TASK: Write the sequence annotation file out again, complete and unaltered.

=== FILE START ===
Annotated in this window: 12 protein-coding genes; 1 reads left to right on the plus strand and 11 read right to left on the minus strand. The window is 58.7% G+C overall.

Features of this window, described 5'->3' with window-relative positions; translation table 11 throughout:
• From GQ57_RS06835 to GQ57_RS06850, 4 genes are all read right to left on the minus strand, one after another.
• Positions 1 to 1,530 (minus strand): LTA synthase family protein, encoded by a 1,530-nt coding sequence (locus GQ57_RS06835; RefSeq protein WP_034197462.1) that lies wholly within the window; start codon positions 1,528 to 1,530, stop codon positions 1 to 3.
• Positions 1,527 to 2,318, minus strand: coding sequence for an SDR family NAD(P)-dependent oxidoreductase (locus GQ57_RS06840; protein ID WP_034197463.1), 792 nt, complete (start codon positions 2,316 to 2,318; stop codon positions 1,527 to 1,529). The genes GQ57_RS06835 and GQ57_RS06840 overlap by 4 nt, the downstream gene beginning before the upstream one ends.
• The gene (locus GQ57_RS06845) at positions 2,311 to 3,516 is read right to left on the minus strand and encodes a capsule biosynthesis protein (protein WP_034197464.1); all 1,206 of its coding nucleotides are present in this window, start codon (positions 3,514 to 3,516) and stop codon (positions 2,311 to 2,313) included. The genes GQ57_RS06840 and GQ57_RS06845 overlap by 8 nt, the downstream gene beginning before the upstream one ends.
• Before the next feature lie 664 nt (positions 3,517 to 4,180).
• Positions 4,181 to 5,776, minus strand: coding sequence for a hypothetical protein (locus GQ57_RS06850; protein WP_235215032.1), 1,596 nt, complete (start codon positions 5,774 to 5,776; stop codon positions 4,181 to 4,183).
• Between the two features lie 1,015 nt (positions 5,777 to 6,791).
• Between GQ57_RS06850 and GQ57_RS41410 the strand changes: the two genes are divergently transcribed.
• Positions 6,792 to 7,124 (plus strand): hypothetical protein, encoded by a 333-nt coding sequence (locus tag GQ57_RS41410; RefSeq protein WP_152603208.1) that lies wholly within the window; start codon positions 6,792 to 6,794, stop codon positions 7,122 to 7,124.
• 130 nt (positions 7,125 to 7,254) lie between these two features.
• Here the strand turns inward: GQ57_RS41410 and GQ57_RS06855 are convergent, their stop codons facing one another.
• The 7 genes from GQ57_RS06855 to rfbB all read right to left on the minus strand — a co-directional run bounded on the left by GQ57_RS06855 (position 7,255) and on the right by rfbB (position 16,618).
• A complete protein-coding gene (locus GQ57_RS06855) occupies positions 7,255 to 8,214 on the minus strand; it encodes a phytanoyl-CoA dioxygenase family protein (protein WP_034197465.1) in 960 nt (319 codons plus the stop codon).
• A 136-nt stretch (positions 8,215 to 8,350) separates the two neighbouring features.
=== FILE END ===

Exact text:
Annotated in this window: 12 protein-coding genes; 1 reads left to right on the plus strand and 11 read right to left on the minus strand. The window is 58.7% G+C overall.

Features of this window, described 5'->3' with window-relative positions; translation table 11 throughout:
• From GQ57_RS06835 to GQ57_RS06850, 4 genes are all read right to left on the minus strand, one after another.
• Positions 1 to 1,530 (minus strand): LTA synthase family protein, encoded by a 1,530-nt coding sequence (locus GQ57_RS06835; RefSeq protein WP_034197462.1) that lies wholly within the window; start codon positions 1,528 to 1,530, stop codon positions 1 to 3.
• Positions 1,527 to 2,318, minus strand: coding sequence for an SDR family NAD(P)-dependent oxidoreductase (locus GQ57_RS06840; protein ID WP_034197463.1), 792 nt, complete (start codon positions 2,316 to 2,318; stop codon positions 1,527 to 1,529). The genes GQ57_RS06835 and GQ57_RS06840 overlap by 4 nt, the downstream gene beginning before the upstream one ends.
• The gene (locus GQ57_RS06845) at positions 2,311 to 3,516 is read right to left on the minus strand and encodes a capsule biosynthesis protein (protein WP_034197464.1); all 1,206 of its coding nucleotides are present in this window, start codon (positions 3,514 to 3,516) and stop codon (positions 2,311 to 2,313) included. The genes GQ57_RS06840 and GQ57_RS06845 overlap by 8 nt, the downstream gene beginning before the upstream one ends.
• Before the next feature lie 664 nt (positions 3,517 to 4,180).
• Positions 4,181 to 5,776, minus strand: coding sequence for a hypothetical protein (locus GQ57_RS06850; protein WP_235215032.1), 1,596 nt, complete (start codon positions 5,774 to 5,776; stop codon positions 4,181 to 4,183).
• Between the two features lie 1,015 nt (positions 5,777 to 6,791).
• Between GQ57_RS06850 and GQ57_RS41410 the strand changes: the two genes are divergently transcribed.
• Positions 6,792 to 7,124 (plus strand): hypothetical protein, encoded by a 333-nt coding sequence (locus tag GQ57_RS41410; RefSeq protein WP_152603208.1) that lies wholly within the window; start codon positions 6,792 to 6,794, stop codon positions 7,122 to 7,124.
• 130 nt (positions 7,125 to 7,254) lie between these two features.
• Here the strand turns inward: GQ57_RS41410 and GQ57_RS06855 are convergent, their stop codons facing one another.
• The 7 genes from GQ57_RS06855 to rfbB all read right to left on the minus strand — a co-directional run bounded on the left by GQ57_RS06855 (position 7,255) and on the right by rfbB (position 16,618).
• A complete protein-coding gene (locus GQ57_RS06855) occupies positions 7,255 to 8,214 on the minus strand; it encodes a phytanoyl-CoA dioxygenase family protein (protein WP_034197465.1) in 960 nt (319 codons plus the stop codon).
• A 136-nt stretch (positions 8,215 to 8,350) separates the two neighbouring features.